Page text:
République arrives on mobile VR platforms with the same mission it made for itself on smartphones five years ago now. Camouflaj’s stealth adventure wants to answer the call for ‘full’ games on a platform where there are relatively few. The episodic series has always been eager to impress with near console-quality visuals (for the time) and a rare focus on story for a mobile game but, for all its flair, the relatively pedestrian gameplay kept it from earning the same praise as the games that inspired it. A fresh coat of VR paint doesn’t do too much to change that.
There are definitely stronger elements to this version of the adventure, which arrives in VR as the complete five-episode package. There’s a better sense of connection between you and protagonist Hope, for example, when you transition the security camera-style perspective from the flat screen to a virtual world. The way the world pops out in front of you gives the action more immediacy, like what you’re watching is really unfolding in front of you rather than occurring miles away as you watch from the safety of a CCTV camera. It’s just a shame that more isn’t done to strengthen that connection; Hope rarely looks up to cameras to acknowledge your presence, for example.
That’s especially true of the game’s cutscenes, which are largely told through a virtual smartphone screen. Despite admirable efforts on Camouflaj’s part, there’s definitely a sense that République was unavoidably shoehorned into VR. It’s a shame considering the theme of hacking using bleeding-edge technology suits the platform quite well and could be better explored in a native experience.
Still, the core concept behind République remains just as engaging as it did on any other screen. The Metal Gear-inspired sneaking is straight-forward but involving, often asking the player to make snap decisions about where to hide Hope and how best to avoid detection. One nice touch is to encourage players to take risks by grabbing items off of patrolling guards as they look the other way, though it’s usually just for bonus easter eggs rather than genuinely helpful items. With so much on both Go and Gear appealing to a more casual audience, it’s nice to sit back and lose yourself in a console-level gaming experience for a change. You won’t find many other experiences on Go or Gear offering eight hours of story-driven content.
With these transitions, though, comes some inconvenience. Playing the game with a motion controller, for example, has some intuitive charm, but quickly becomes finicky in tight spots. Pointing to exact spots for Hope to walk to can often be a struggle and most of the times I was detected by an enemy it was the controller that was to blame.
Fortunately, you can also pair a bluetooth gamepad with your Go headset for a much smoother experience. This gives you direct control of Hope and adds a much-needed sense of agency to the sneaking. It doesn’t solve every issue, like losing your bearings when the camera suddenly switches from one scene to another, but it’s definitely the preferred way to play the game if you have that option.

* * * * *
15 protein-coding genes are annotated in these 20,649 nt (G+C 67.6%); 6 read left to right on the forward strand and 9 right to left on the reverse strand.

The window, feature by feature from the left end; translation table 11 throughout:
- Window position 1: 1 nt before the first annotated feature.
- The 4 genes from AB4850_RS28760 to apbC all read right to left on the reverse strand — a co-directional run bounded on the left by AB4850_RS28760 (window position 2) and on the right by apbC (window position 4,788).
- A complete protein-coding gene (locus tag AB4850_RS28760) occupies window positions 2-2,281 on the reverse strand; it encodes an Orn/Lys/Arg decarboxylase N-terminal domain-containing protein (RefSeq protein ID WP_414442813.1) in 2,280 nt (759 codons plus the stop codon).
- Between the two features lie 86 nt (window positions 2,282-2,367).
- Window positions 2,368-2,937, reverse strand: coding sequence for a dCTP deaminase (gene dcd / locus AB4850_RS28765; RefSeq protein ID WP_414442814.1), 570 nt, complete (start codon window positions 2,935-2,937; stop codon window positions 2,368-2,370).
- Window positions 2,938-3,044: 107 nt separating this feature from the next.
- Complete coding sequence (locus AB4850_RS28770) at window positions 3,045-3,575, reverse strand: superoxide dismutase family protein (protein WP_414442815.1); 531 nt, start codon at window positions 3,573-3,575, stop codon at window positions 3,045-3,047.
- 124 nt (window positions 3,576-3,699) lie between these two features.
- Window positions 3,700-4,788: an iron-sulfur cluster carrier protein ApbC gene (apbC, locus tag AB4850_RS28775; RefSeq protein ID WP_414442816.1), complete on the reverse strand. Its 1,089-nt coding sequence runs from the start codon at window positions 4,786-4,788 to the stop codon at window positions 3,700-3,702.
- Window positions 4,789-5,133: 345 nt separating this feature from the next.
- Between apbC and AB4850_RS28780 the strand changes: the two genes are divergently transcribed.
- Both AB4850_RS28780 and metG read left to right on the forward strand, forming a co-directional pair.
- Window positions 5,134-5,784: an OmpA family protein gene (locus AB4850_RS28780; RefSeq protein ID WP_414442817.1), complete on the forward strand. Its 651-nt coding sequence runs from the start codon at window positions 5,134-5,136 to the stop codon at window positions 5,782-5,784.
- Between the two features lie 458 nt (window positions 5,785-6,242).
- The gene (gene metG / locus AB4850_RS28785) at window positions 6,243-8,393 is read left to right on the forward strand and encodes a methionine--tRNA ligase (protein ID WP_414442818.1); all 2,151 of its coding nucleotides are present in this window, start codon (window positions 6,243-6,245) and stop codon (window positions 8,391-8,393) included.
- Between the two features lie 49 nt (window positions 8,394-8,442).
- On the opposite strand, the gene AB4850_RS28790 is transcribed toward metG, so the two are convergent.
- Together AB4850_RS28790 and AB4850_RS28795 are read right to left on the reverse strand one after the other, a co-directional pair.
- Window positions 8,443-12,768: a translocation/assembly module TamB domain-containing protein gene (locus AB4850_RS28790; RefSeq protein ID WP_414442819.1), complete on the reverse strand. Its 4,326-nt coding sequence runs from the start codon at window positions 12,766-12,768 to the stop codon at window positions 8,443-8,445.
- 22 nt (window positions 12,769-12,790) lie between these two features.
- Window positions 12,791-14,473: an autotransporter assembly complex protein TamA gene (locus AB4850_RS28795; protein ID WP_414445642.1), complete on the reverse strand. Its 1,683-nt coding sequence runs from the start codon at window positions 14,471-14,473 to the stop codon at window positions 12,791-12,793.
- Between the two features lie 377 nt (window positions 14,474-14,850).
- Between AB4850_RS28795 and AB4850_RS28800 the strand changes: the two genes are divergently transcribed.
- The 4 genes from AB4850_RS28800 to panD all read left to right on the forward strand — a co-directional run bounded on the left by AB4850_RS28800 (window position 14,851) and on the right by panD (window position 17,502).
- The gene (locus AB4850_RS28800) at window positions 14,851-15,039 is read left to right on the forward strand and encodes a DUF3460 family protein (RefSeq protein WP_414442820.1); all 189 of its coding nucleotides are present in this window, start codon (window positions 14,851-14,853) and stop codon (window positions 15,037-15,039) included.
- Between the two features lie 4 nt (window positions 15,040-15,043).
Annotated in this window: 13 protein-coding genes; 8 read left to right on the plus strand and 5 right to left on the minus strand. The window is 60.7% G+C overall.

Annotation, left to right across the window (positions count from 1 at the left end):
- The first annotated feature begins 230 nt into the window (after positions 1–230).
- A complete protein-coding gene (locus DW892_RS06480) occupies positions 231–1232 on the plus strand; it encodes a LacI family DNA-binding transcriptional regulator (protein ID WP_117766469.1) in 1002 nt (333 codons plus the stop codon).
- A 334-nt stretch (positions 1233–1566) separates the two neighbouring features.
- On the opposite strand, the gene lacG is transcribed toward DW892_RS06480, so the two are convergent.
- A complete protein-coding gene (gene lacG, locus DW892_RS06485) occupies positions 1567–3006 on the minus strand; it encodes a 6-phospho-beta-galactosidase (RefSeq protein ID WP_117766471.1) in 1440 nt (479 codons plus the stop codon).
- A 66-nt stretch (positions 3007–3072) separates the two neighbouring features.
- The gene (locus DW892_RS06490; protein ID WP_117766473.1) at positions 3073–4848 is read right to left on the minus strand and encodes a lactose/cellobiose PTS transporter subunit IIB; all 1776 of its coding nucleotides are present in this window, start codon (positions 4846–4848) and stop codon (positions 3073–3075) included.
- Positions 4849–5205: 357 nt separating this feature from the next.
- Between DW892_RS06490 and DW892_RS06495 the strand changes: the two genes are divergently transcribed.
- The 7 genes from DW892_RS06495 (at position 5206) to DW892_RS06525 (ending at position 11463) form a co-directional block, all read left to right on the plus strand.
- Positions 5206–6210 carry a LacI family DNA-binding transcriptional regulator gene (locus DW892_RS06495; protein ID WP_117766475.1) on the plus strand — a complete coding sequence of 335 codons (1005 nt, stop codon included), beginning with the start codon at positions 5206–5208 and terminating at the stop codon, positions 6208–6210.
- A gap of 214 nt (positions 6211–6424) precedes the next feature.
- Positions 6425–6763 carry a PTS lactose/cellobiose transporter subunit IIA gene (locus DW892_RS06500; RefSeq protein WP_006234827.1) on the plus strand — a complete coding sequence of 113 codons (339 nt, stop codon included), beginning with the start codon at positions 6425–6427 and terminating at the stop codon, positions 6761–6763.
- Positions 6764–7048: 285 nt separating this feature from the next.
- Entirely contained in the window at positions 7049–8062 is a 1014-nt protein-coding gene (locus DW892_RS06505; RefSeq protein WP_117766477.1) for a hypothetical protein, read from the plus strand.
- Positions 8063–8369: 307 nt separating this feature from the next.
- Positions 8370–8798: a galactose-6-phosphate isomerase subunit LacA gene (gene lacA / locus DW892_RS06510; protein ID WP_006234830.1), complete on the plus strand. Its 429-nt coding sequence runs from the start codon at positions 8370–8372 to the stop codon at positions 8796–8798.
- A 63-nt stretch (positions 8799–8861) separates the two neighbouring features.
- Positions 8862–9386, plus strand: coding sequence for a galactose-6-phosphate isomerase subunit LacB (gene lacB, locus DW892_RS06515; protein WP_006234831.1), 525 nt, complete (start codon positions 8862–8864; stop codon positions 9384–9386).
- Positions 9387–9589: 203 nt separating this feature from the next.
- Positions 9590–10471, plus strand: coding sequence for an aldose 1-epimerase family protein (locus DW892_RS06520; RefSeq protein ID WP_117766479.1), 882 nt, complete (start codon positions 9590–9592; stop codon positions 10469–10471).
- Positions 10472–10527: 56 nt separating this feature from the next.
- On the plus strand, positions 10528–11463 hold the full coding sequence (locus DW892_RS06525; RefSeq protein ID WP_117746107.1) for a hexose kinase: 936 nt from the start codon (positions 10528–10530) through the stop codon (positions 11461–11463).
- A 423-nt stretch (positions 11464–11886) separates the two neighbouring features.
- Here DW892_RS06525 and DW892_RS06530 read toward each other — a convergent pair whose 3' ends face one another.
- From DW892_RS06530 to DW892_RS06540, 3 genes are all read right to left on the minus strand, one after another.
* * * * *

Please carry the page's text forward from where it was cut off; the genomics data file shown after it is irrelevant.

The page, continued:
Outside of VR, République experiences the same highs and lows as it did on other platforms. The game’s first three chapters are relatively straightforward, asking you to sneak through a facility that’s forcing children to get in line with the wider world’s totalitarian agenda. You can upgrade your abilities by gathering and selling info, making the already-light challenge even easier. Episode 4 admirably tries to mix things up with the introduction of a persistent enemy, but he doesn’t do much to raise the overall threat level. The game’s more interested in sharing its story with you, with its stealth mechanics more of an entertaining means to an end. Had those priorities been switched, you can’t help but feel République would have been a little more memorable.
Though VR doesn’t do too much to augment the experience, République remains the same engaging stealth adventure with the same highs and lows it’s always had. This is simple, brain-teasing sneaking that encourages the player to experiment and take risks, though rarely takes its own advice on board to create something truly memorable. Despite its ambitions it’s by no means a revolution, but gamers that just picked up a Go will definitely appreciate having a full, story-driven experience to dive into.
République VR is available now on Gear VR and Oculus go for $9.99. Read our Game Review Guidelines for more information on how we arrived at this score.